FAT or NTFS

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SteveOH

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What's the difference and which is better for the average home user? Does it really make a difference?:confused:
 
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Hi SteveOH,

FAT is the file allocation table (FAT) and its what windows uses to manage the drive drive.
NTFS is the NT File System used by NT operating systems.
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QUOTE]Originally posted by SteveOH:
Does it really make a difference?:confused: [/QUOTE]
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Well that depends on how your going to use it. If its a home machine,with one or two users and a limited need for folder level security FAT32 is fine.
However, if its going to be used in an environment where many people and users have access to it , NTFS is the way to go.

Paul
 
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The two main reasons for going to NTFS are its stability and security....
 
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FAT systems use little storage; but typically don't support longer file names like "my_stuff123456789". FAT systems also tend to degrade with large volumes, sometimes waste space; however, they tend to be reliable.

NTFS allows for longer file names like "my_stuff123456789", have better security, the kernel tends to be more stable (less BSOD's - blue screens of death), and allows larger volumes and file sharing.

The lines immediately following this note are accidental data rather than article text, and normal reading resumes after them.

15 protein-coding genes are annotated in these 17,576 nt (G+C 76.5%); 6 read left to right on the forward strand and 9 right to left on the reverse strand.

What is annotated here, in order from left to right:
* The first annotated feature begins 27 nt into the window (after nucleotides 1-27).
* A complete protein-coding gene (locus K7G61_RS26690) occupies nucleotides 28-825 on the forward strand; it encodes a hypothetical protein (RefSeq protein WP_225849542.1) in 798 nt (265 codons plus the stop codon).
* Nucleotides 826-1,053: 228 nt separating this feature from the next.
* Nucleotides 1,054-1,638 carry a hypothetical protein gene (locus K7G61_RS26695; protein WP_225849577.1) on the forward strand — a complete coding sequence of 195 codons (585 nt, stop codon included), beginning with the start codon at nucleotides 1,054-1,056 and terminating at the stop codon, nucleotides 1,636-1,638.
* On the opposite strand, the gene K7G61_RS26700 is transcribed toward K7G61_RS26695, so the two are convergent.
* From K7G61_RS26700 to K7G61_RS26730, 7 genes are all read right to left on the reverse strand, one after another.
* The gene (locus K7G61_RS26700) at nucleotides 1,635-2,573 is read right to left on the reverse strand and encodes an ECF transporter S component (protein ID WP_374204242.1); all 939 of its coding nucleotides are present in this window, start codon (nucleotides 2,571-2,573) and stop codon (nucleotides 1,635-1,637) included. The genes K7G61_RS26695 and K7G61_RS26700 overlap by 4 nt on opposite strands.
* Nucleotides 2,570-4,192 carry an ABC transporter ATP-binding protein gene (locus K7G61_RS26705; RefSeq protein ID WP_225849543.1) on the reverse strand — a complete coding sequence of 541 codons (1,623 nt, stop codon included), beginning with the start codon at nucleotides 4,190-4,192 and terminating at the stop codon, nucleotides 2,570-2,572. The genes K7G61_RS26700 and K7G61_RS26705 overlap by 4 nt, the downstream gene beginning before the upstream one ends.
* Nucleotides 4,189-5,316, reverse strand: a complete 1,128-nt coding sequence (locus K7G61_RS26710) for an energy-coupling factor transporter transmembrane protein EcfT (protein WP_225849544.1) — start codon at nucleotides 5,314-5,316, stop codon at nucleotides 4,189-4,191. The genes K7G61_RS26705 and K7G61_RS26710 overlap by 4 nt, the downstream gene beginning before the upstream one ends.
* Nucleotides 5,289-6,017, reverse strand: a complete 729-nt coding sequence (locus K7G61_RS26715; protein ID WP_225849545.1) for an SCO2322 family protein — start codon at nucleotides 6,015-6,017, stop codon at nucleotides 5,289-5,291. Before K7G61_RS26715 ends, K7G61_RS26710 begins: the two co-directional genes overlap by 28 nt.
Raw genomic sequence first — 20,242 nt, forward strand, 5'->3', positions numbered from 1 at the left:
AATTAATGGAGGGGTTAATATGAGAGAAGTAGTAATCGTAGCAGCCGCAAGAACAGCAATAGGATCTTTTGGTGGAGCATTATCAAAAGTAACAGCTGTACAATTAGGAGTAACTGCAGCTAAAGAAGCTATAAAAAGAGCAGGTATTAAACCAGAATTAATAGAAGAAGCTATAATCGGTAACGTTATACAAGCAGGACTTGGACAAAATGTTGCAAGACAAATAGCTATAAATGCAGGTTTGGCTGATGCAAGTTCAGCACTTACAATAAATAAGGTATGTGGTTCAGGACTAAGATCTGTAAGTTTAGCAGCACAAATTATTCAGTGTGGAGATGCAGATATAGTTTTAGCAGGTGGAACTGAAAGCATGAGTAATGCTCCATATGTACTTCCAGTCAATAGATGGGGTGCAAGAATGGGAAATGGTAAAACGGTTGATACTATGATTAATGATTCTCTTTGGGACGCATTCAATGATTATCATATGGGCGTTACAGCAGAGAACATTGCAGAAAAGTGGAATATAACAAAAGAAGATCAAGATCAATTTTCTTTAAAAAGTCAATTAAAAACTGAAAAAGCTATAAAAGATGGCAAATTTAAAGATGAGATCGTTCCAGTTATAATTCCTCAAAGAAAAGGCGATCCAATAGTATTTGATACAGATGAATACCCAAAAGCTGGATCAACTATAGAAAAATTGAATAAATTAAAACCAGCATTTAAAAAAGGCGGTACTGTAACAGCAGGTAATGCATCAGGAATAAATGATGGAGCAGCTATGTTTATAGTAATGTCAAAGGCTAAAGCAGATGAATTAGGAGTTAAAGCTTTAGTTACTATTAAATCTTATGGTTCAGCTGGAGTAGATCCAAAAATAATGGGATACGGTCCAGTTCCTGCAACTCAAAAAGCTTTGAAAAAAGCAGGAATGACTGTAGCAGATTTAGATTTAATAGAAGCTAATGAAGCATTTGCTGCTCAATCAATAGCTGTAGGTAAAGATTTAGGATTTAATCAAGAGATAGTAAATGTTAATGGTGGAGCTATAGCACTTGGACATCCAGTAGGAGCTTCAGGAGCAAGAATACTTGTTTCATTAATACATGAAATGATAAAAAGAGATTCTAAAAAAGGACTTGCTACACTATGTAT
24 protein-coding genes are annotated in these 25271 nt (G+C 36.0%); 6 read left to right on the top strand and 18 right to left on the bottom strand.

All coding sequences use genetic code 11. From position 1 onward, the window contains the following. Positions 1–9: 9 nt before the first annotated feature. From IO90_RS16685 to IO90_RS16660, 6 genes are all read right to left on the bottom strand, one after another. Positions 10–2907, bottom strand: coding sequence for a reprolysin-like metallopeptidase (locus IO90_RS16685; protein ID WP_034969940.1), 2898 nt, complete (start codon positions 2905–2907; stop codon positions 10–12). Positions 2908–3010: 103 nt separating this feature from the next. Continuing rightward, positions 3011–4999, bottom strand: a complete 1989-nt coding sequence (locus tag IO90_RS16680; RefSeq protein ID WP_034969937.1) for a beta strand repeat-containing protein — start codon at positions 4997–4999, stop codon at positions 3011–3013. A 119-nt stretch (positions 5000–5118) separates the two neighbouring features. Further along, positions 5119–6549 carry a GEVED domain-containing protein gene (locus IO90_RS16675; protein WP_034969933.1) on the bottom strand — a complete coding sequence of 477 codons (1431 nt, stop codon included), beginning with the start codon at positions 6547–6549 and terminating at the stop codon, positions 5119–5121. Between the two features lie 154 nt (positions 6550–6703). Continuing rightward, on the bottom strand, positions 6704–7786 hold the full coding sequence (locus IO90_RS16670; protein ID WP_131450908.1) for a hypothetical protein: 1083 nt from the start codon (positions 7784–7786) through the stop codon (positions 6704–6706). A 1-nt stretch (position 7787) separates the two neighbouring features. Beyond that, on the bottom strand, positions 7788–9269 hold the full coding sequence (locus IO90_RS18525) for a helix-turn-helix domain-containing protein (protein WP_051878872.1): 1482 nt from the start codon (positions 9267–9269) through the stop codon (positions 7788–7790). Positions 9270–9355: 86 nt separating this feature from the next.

There's much more information than what I've provided here. TechTV has some detail here:

http://www.techtv.com/screensavers/windowstips/story/0,24330,3201552,00.html

Two things to keep in mind when deciding:

1) Think of a FAT partion as a 1970 Mustang and an NTFS Partition as a 2004 Pontiac GTO.. . The Mustang can't see the GTO (because it hasn't yet been developed). Therefore, Mustang (FAT) applications (software and such) can't see the GTO (NTFS) partitions because it hasn't been developed yet. If you format to NTFS and remove your FAT some applications may not function.

2) You can have your cake and eat it, too. Dual boot. You can have your FAT and NTFS too.

Edit: Did I say "...format to NTFS and remove your FAT"?? Sounds like an easy weight loss reduction program :)
 

JohnWill

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Originally posted by Cookies:
FAT systems use little storage; but typically don't support longer file names like "my_stuff123456789". FAT systems also tend to degrade with large volumes, sometimes waste space; however, they tend to be reliable.

NTFS allows for longer file names like "my_stuff123456789", have better security, the kernel tends to be more stable (less BSOD's - blue screens of death), and allows larger volumes and file sharing.
Uhh... FAT file systems have supported long file names since W95. :)
 
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Also, NTFS has the nice advantage of supporting file sizes larger than the FAT32 limitation of 4GB or so . This can be useful for Mpeg2 AVI, DVD (NTSC 525), etc., Video Capture applications which can really eat up alota hard disk space where you wouldn't want to break up the larger file size to smaller ones. A definite plus there, I have found.
 
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